PARIS (Reuters) — The number of unemployed in France topped the three million mark in August for the first time since 1999, its labour minister said, adding to President Francois Hollande's woes as he seeks to revive a stalled economy and his tumbling poll ratings.
Michel Sapin said August's unemployment data, would show a 16th consecutive monthly rise and blamed former President Nicolas Sarkozy for increasing insecurity in the jobs market.
"It's bad. It's clearly bad," Sapin told France 2 television. "But this is the result of a policy: in reality, these three million unemployed were here when we arrived in office."
Socialist Hollande won power in May with a pledge to revive the euro zone's second largest economy and tackle rising unemployment while respecting France's EU public deficit target of three per cent of gross domestic product next year.
But his plans have been waylaid by thousands of layoffs by major companies including carmaker Peugeot, drugmaker Sanofi, airline Air France-KLM and retailer Carrefour.
"We haven't seen the peak of the crisis yet from a social point of view," Mathieu Plane, economist at the French Economic Observatory (OFCE), told Reuters television. "There are almost one million more unemployed people compared with early 2008 and we can't yet say that we have reached the peak."
France's two-trillion-euro economy has posted three consecutive quarters of zero growth. Weak PMI data for September suggested it would contract in the third quarter as tax rises, unemployment and flagging exports weigh.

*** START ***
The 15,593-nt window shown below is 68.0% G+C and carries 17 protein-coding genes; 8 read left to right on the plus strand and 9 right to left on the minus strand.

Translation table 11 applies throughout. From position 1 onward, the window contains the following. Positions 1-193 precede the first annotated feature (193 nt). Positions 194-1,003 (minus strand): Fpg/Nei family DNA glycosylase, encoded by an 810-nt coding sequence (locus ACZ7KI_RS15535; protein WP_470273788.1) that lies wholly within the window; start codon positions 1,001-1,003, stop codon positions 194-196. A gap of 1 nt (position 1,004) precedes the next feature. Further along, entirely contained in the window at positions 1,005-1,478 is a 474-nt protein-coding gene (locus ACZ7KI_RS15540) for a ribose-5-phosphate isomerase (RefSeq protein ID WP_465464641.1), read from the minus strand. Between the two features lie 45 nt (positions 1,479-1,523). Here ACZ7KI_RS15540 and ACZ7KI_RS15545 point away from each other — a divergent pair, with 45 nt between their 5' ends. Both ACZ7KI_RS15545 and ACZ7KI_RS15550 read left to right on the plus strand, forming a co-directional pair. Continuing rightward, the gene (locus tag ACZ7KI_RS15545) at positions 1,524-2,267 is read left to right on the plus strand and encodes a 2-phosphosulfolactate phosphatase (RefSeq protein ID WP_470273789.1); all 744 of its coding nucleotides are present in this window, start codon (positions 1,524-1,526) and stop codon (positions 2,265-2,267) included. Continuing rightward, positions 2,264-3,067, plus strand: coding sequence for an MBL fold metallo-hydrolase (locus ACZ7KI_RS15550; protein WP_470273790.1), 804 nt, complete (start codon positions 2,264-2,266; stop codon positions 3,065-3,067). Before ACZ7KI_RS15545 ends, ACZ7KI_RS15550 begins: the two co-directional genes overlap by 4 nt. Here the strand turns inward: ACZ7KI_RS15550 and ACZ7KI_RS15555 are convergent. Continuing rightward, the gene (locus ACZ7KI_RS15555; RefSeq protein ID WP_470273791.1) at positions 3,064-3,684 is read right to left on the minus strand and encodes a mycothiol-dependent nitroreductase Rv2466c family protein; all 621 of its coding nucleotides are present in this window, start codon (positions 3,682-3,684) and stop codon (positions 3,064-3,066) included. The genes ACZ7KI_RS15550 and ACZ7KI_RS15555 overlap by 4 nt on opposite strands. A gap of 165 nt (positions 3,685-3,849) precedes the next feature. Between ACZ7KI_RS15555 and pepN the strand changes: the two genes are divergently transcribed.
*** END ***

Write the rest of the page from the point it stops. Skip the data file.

Confidence among consumers — the motor of the French economy — slipped in September to a seven-month low, data showed.
"Confidence is weak both with companies and, even more so, with households. It's not really surprising given the economy has fallen in recession and the private sector is facing the biggest tax hike in decades," Bruno Cavalier, analyst at Oddo securities, said in a report.
The 2013 budget, due to go before the cabinet on Sept. 28, is expected to contain more than 30 billion euros in budget savings — the harshest adjustment in decades. Economists have warned that some 20 billion euros in tax rises, split evenly between households and businesses, risk exacerbating the downturn.
The rise in long-term unemployment, particularly among the young, also risks destroying human capital and having long-term repercussions on France's potential growth rate, they say.
"Unemployment is high and it will stay high. For me there is no future," said Gilles, a 49-year-old standing in line at an employment agency in Paris. Declining to give his name, he said he had drifted between short-term job contracts and unemployment for the past 12 years.
"The only way to solve this problem would be to force companies to hire people, to hire me for example."
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